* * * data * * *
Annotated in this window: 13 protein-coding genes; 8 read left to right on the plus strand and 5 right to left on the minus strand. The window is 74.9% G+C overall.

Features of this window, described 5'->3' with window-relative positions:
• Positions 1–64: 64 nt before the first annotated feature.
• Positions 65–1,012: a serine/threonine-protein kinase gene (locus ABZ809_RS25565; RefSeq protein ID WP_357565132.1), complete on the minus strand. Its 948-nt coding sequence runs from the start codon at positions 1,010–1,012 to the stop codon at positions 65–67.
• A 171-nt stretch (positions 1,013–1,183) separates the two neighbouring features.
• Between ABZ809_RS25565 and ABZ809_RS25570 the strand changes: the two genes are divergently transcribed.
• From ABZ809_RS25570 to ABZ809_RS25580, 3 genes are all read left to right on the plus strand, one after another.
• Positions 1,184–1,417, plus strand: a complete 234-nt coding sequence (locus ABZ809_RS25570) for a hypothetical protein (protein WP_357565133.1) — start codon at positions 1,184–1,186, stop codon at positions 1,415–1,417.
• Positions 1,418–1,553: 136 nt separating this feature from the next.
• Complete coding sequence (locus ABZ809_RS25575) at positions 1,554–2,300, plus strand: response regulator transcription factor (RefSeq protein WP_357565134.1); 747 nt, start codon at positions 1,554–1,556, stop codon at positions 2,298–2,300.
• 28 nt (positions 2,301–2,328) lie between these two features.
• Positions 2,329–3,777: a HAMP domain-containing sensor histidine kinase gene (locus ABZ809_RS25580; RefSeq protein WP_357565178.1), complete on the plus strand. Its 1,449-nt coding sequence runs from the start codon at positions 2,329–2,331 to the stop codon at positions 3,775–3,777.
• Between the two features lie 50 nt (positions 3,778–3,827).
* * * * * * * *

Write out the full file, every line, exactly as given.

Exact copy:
Annotated in this window: 13 protein-coding genes; 8 read left to right on the plus strand and 5 right to left on the minus strand. The window is 74.9% G+C overall.

Features of this window, described 5'->3' with window-relative positions:
• Positions 1–64: 64 nt before the first annotated feature.
• Positions 65–1,012: a serine/threonine-protein kinase gene (locus ABZ809_RS25565; RefSeq protein ID WP_357565132.1), complete on the minus strand. Its 948-nt coding sequence runs from the start codon at positions 1,010–1,012 to the stop codon at positions 65–67.
• A 171-nt stretch (positions 1,013–1,183) separates the two neighbouring features.
• Between ABZ809_RS25565 and ABZ809_RS25570 the strand changes: the two genes are divergently transcribed.
• From ABZ809_RS25570 to ABZ809_RS25580, 3 genes are all read left to right on the plus strand, one after another.
• Positions 1,184–1,417, plus strand: a complete 234-nt coding sequence (locus ABZ809_RS25570) for a hypothetical protein (protein WP_357565133.1) — start codon at positions 1,184–1,186, stop codon at positions 1,415–1,417.
• Positions 1,418–1,553: 136 nt separating this feature from the next.
• Complete coding sequence (locus ABZ809_RS25575) at positions 1,554–2,300, plus strand: response regulator transcription factor (RefSeq protein WP_357565134.1); 747 nt, start codon at positions 1,554–1,556, stop codon at positions 2,298–2,300.
• 28 nt (positions 2,301–2,328) lie between these two features.
• Positions 2,329–3,777: a HAMP domain-containing sensor histidine kinase gene (locus ABZ809_RS25580; RefSeq protein WP_357565178.1), complete on the plus strand. Its 1,449-nt coding sequence runs from the start codon at positions 2,329–2,331 to the stop codon at positions 3,775–3,777.
• Between the two features lie 50 nt (positions 3,778–3,827).